Where the f*ck is the bike?

Discussion in 'Face Plant' started by joefromsf, Mar 3, 2013.

  1. 805gregg

    805gregg Long timer

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    I'm glad you are ok Joe, thank god for good gear, wow you always want a picture of your crash scene, but that was spectatular, so are you still going to DV? and isn't that DR something, a crash like that and still going, Suzuki should use that in their sales video
    #61
  2. TrophyHunter

    TrophyHunter Long timer

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    I think all the descriptors have been used, but egads comes to mind.

    Your experience has cemented the fact I want my SPOT on my person...not the bike. I don't know where yours was, but if it was on the bike, it may have been even longer before the button got pushed.

    I ride enough around drop offs that this sent chills up the spine. SPOT going on body...ASAP.

    So glad you're able and willing to share the crash. Just incredible stuff.
    #62
  3. Lutz

    Lutz Killer Rabbit

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    Close enough, though!

    I'd think after your incident, even a stay at the Ritz wouldn't need further justification.
    #63
  4. joefromsf

    joefromsf Dark Happens

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    SPOT has been on my body since day one for the reason you mention. I used to carry it in my jacket waist pocket, but since I had just added the tracking option I needed a location with better view of the sky. Luckily my hydration pack has a small pocket at the very top that has worked perfectly. :thumb
    #64
  5. jbcaddy

    jbcaddy Long timer

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    there are really no words that cover that quick ride down. :huh If it had not been you that started this thread, I'd have expected much worse when you fell over sideways after sitting up. I was amazed that you got up and made it up the slope to the road. Heal well :clapand quickly
    #65
  6. sandsman

    sandsman I ride more than some and less than others.

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    Wow is the only word to come to my mind. So I take it that you are still on the road right now. That this just happened within the last couple of days. Well if you are able to continue on this ride, you must know that you have an angel that is right there with you. Watching the video, I knew you had to have some major injuries, yet basically you were just bunged up a bit. Well safe traveling for the rest of your ride.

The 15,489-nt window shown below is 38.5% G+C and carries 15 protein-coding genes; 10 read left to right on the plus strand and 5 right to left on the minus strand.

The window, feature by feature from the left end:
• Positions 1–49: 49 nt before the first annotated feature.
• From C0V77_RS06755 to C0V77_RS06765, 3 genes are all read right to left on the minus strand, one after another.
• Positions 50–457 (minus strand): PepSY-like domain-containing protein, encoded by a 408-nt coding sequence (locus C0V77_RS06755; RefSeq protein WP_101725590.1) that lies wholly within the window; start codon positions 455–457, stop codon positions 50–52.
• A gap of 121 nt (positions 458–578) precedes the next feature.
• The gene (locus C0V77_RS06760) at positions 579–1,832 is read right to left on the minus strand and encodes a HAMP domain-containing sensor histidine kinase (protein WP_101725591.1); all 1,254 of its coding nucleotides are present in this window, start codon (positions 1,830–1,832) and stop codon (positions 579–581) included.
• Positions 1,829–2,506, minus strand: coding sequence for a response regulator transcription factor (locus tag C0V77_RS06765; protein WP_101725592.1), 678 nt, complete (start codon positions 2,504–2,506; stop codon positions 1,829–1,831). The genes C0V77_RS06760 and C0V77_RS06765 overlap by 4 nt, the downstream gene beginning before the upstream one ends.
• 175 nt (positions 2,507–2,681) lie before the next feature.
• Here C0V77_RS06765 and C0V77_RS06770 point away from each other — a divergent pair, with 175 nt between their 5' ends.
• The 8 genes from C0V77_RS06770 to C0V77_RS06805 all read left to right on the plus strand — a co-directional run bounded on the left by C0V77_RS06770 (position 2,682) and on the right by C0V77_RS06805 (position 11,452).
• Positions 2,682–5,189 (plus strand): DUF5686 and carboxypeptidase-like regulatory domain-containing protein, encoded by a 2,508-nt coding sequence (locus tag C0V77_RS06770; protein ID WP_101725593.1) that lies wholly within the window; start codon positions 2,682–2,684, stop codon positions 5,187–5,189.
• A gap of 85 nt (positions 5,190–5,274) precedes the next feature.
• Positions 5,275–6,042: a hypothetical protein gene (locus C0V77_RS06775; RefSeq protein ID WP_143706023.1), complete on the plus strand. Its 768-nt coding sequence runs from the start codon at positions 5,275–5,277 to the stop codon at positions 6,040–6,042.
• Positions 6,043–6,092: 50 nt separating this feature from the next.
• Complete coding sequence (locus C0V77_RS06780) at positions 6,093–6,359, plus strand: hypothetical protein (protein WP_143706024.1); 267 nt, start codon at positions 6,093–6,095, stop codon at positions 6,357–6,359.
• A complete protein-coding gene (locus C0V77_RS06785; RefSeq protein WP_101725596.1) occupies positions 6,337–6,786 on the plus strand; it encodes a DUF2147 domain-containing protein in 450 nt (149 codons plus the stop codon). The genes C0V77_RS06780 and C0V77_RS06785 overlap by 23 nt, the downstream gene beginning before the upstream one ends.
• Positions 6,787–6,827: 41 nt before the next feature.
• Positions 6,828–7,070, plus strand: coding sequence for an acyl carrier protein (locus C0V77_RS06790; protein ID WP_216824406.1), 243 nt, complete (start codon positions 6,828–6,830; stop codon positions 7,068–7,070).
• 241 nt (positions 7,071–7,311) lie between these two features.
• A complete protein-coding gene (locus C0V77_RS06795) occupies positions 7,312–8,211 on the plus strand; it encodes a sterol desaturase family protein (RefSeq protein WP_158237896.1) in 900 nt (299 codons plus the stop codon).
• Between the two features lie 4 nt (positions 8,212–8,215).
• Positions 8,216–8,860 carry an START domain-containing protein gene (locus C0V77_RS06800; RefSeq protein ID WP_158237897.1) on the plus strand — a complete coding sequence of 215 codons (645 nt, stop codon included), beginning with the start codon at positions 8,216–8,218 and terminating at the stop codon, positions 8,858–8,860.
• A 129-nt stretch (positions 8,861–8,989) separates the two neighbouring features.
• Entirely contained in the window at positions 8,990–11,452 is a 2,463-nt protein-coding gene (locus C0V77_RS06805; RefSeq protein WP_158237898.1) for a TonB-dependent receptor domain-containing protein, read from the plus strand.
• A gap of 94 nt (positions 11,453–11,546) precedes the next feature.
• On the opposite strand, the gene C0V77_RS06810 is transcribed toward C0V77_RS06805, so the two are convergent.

#66
  7. lmychajluk

    lmychajluk Long timer

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    Did it? The pics on p.3 were dated 9/12?
    #67
  8. ER70S-2

    ER70S-2 Long timer

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    :nod

    I always send my Sister an OK on the SPOT, just to let her know I'm rollin'. The map pocket in the tankbag was convenient for that, especially since the buttons are 'soft' and I like to watch to make sure the OK is being sent. I'm going to try it on the front of my coat where I can see it and push buttons. Hopefully the signal will be able to get past me. :wink:

    I'm makin' adjustments. :nod
    #68
  9. joefromsf

    joefromsf Dark Happens

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    If you've ever had badly bruised ribs (or worse) you can probably relate to what I went through. Afraid to cough, sneeze, laugh or even take a deep breath because of the pain. Basically, anything involving your core abdominal muscles also hurts. I'm a side sleeper, but couldn't sleep on either side. But I was willing to act like I might still continue the ride, so our task the next day was to retrieve my bike and luggage and evaluate its roadworthy-ness. And I had to get a follow-up x-ray late that afternoon.

    We checked out of the motel, but left Darrell's luggage in their storage room. If we needed to stay in Price another night we'd find a cheaper motel. BTW, since the crash was my screw-up, I was covering all motel and food costs for our stay in Price, as our preferred accommodation was a flat spot on the ground.